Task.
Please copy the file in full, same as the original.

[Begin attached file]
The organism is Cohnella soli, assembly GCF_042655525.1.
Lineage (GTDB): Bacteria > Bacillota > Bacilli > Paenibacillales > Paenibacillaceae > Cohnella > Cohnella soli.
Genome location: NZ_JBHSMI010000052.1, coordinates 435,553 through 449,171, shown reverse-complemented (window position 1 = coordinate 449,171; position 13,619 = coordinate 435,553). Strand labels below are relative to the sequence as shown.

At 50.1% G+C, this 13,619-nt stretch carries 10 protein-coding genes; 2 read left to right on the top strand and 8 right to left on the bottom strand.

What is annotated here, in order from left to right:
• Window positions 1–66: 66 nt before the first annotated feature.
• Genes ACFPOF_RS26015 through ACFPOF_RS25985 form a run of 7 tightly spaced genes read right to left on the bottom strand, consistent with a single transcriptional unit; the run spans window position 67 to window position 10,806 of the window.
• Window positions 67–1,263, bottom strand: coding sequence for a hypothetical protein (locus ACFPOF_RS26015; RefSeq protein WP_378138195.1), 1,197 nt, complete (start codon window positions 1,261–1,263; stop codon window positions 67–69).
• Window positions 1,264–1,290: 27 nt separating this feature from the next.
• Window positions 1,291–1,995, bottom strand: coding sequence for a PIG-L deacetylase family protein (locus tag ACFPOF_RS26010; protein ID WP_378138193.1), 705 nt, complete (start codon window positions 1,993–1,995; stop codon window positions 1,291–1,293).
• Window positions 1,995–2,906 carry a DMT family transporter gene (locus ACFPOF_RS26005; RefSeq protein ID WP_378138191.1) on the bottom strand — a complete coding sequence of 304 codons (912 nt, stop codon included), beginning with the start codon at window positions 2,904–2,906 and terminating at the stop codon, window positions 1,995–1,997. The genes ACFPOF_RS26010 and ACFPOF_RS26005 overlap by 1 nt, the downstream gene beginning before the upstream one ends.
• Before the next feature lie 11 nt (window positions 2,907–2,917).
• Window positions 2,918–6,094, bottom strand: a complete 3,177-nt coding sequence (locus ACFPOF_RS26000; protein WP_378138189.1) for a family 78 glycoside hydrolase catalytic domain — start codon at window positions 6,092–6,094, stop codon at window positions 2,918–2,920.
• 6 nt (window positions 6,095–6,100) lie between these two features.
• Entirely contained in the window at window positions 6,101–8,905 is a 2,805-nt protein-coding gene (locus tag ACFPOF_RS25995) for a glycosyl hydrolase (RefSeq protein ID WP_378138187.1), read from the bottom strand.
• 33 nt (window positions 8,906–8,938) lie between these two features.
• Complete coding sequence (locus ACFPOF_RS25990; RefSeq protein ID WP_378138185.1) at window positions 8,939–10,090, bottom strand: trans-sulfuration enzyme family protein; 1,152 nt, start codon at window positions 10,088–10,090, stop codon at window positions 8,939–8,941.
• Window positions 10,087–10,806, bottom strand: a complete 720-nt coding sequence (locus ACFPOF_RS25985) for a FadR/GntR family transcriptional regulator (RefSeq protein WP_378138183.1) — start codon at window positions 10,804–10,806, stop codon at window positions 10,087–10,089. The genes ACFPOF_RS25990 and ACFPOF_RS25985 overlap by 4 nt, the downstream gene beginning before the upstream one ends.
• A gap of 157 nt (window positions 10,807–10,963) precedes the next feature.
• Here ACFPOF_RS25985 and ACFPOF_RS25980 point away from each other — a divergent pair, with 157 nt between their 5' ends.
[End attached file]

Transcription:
The organism is Cohnella soli, assembly GCF_042655525.1.
Lineage (GTDB): Bacteria > Bacillota > Bacilli > Paenibacillales > Paenibacillaceae > Cohnella > Cohnella soli.
Genome location: NZ_JBHSMI010000052.1, coordinates 435,553 through 449,171, shown reverse-complemented (window position 1 = coordinate 449,171; position 13,619 = coordinate 435,553). Strand labels below are relative to the sequence as shown.

At 50.1% G+C, this 13,619-nt stretch carries 10 protein-coding genes; 2 read left to right on the top strand and 8 right to left on the bottom strand.

What is annotated here, in order from left to right:
• Window positions 1–66: 66 nt before the first annotated feature.
• Genes ACFPOF_RS26015 through ACFPOF_RS25985 form a run of 7 tightly spaced genes read right to left on the bottom strand, consistent with a single transcriptional unit; the run spans window position 67 to window position 10,806 of the window.
• Window positions 67–1,263, bottom strand: coding sequence for a hypothetical protein (locus ACFPOF_RS26015; RefSeq protein WP_378138195.1), 1,197 nt, complete (start codon window positions 1,261–1,263; stop codon window positions 67–69).
• Window positions 1,264–1,290: 27 nt separating this feature from the next.
• Window positions 1,291–1,995, bottom strand: coding sequence for a PIG-L deacetylase family protein (locus tag ACFPOF_RS26010; protein ID WP_378138193.1), 705 nt, complete (start codon window positions 1,993–1,995; stop codon window positions 1,291–1,293).
• Window positions 1,995–2,906 carry a DMT family transporter gene (locus ACFPOF_RS26005; RefSeq protein ID WP_378138191.1) on the bottom strand — a complete coding sequence of 304 codons (912 nt, stop codon included), beginning with the start codon at window positions 2,904–2,906 and terminating at the stop codon, window positions 1,995–1,997. The genes ACFPOF_RS26010 and ACFPOF_RS26005 overlap by 1 nt, the downstream gene beginning before the upstream one ends.
• Before the next feature lie 11 nt (window positions 2,907–2,917).
• Window positions 2,918–6,094, bottom strand: a complete 3,177-nt coding sequence (locus ACFPOF_RS26000; protein WP_378138189.1) for a family 78 glycoside hydrolase catalytic domain — start codon at window positions 6,092–6,094, stop codon at window positions 2,918–2,920.
• 6 nt (window positions 6,095–6,100) lie between these two features.
• Entirely contained in the window at window positions 6,101–8,905 is a 2,805-nt protein-coding gene (locus tag ACFPOF_RS25995) for a glycosyl hydrolase (RefSeq protein ID WP_378138187.1), read from the bottom strand.
• 33 nt (window positions 8,906–8,938) lie between these two features.
• Complete coding sequence (locus ACFPOF_RS25990; RefSeq protein ID WP_378138185.1) at window positions 8,939–10,090, bottom strand: trans-sulfuration enzyme family protein; 1,152 nt, start codon at window positions 10,088–10,090, stop codon at window positions 8,939–8,941.
• Window positions 10,087–10,806, bottom strand: a complete 720-nt coding sequence (locus ACFPOF_RS25985) for a FadR/GntR family transcriptional regulator (RefSeq protein WP_378138183.1) — start codon at window positions 10,804–10,806, stop codon at window positions 10,087–10,089. The genes ACFPOF_RS25990 and ACFPOF_RS25985 overlap by 4 nt, the downstream gene beginning before the upstream one ends.
• A gap of 157 nt (window positions 10,807–10,963) precedes the next feature.
• Here ACFPOF_RS25985 and ACFPOF_RS25980 point away from each other — a divergent pair, with 157 nt between their 5' ends.